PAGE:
In the winter of 1982, my father brought home our first computer, a BBC Model B microcomputer. The BBC Micro was a basic 8 bit machine running a 2 MHz 6502 processor with 4 channel sound and the ability to output 8 colour graphics at a dismal resolution. By today’s standards, it’s awful. But in 1982 it was mind-blowing. As the name suggests, the BBC micro was commissioned by the BBC as a learning tool and it even got its own TV show. More importantly, it was rolled-out across most schools in the UK as part of a digital education programme. The BBC Micro pioneered a lot of things, both technical and cultural.
Inevitably, its popularity waned. One of the big reasons? It failed to meet the expectations of the working world. While it was great for learning and understanding computers, it had very little to offer in the way of spreadsheets and word processors. When the PC/Mac came along with all of these wonderful things, adoption rates shot up, and soon there was a PC in almost every office and household. New technology is driven by adoption, adoption is driven by big business. Until that journey from rags to riches is undertaken, tech will often sit in a world of obscurity, becoming yet another artifact of failed innovation.
That brings me to the subject of VR, a technology that’s been around for almost a quarter of a century. Why has it taken so long to gain traction? Where is the rags to riches story? Is it just a gimmick? Things are starting to change from a sales POV. Sony’s answer, the PSVR, has enjoyed some popularity. Facebook’s Oculus range has also seen a significant rise in sales (especially with the release of the Oculus Quest 2). Unfortunately, both these headsets are still sitting firmly in the realm of the ‘experience’ (read: gamer), so how useful are they as an office productivity tool. The answer is, they’re not. Not yet.
What has stood in the way? Portability for one thing. VR headsets plug into big, powerful computers so that video games can have a very deep sense of realism. Because there’s been such a heavy focus on gaming, there has been very little thought given to standalone units. That has changed and there are several options available for those of us that don’t have the big, expensive consoles and PCs. But it also means that an office environment won’t need a ton of extra gear lying around to unlock the power of VR.
I think the biggest issue right now is imagination. There are many updates and peripherals that seek to replicate the office experience in the VR space. Physical keyboards that magically appear on virtual desks are one such product. Virtual offices are a great idea. You can have as many screens as you like, you can set up your office in any virtual location, from the beaches of Rio to the Swiss Alps. But what is the point? How is that innovation? On the job training has been pushed as another ‘killer feature’. Once again, not particularly interesting and would unlikely be the big driver adoption.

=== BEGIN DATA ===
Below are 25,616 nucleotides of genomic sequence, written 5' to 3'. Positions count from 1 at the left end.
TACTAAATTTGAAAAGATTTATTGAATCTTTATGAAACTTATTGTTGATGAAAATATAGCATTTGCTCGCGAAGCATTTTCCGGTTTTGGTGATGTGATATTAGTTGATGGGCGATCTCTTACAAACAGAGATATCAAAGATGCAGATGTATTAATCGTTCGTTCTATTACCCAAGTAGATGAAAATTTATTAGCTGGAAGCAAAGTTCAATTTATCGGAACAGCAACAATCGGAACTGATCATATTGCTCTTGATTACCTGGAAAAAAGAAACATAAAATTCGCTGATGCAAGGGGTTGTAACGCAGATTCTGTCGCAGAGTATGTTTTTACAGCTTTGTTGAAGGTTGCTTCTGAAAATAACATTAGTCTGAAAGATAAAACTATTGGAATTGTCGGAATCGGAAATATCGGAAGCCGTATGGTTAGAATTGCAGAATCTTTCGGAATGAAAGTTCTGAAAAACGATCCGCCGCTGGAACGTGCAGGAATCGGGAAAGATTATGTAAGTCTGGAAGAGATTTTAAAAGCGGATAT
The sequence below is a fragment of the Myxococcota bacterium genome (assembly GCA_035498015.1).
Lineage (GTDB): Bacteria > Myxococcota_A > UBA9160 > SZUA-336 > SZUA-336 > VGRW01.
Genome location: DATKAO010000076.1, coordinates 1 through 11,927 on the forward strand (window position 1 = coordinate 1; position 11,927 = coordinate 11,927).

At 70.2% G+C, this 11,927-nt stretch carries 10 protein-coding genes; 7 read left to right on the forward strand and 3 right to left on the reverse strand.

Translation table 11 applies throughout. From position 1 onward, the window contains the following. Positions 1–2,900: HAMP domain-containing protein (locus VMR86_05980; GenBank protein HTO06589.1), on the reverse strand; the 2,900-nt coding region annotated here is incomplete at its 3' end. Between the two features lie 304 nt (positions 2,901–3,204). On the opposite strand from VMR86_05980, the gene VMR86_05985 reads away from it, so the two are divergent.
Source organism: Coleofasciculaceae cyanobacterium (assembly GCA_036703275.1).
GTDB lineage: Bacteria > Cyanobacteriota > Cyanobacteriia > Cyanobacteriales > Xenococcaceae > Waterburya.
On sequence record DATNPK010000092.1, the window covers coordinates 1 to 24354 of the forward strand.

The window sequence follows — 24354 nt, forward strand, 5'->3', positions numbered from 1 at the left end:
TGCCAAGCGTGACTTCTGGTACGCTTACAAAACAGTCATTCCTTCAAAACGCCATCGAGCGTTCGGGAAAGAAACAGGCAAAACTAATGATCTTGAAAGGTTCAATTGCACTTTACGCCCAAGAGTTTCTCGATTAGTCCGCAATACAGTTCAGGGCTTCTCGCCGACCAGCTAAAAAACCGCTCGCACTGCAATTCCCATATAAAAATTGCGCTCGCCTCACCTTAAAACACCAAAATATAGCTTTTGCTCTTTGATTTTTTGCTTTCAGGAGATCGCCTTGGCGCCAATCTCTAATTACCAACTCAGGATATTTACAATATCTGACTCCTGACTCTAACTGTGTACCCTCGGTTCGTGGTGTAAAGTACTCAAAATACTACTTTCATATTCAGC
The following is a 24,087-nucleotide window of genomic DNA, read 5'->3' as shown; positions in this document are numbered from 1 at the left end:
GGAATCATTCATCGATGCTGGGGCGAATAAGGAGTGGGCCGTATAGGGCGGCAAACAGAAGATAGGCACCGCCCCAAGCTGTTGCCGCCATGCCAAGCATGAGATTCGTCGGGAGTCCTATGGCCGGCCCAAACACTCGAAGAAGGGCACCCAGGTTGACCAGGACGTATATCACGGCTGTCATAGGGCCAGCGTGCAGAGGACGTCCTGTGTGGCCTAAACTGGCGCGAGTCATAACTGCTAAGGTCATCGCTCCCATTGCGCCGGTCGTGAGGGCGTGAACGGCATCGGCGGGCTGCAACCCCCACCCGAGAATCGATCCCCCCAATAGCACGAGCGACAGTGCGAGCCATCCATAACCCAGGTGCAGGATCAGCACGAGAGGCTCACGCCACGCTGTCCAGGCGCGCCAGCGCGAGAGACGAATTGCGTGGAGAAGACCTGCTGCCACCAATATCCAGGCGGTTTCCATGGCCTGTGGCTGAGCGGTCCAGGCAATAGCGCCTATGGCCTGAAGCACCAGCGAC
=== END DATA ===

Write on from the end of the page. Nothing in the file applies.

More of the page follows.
An example of true innovation would be creating virtual workspaces where team members can collaborate on products in a single, interactive ‘playroom’. Need to build an activation stand for a product? Workshop it with your team in a collab space. Create the experience virtually, add ideas, sketch out collateral, and experience it as the consumer would before it even goes into production. We could be creating massive, fully interactive ideation spaces that shift from idea to prototype to production in one space, with one team. Everything from building code to planning logistics to creating better experiences would go from being an endless stream of emails and powerpoint documents to a single, virtual space. The days of endless emails would disappear.
The same principle could work for the consumer. Imagine purchasing furniture by bringing virtual couches into a virtual representation of your lounge. Imagine trying out your next big screen TV in the comfort of your home before ordering. Imagine following along while a virtual chef shows you how to make an amazing dish before you’ve even ordered the ingredients.
Will this happen? What does it mean for you? If history is anything to go by (and it always is), as soon as VR gets adopted by big business, it’s going to be a big thing. The way the new headsets are going and the updates that are currently being rolled out, we’re going to see that kind of adoption in the next three to five years. Right now, keep an eye out, because mass consumer adoption will mean a fundamental change in how people shop for things. You might want to be prepared for that.
*This article originally appeared on Retailing Africa
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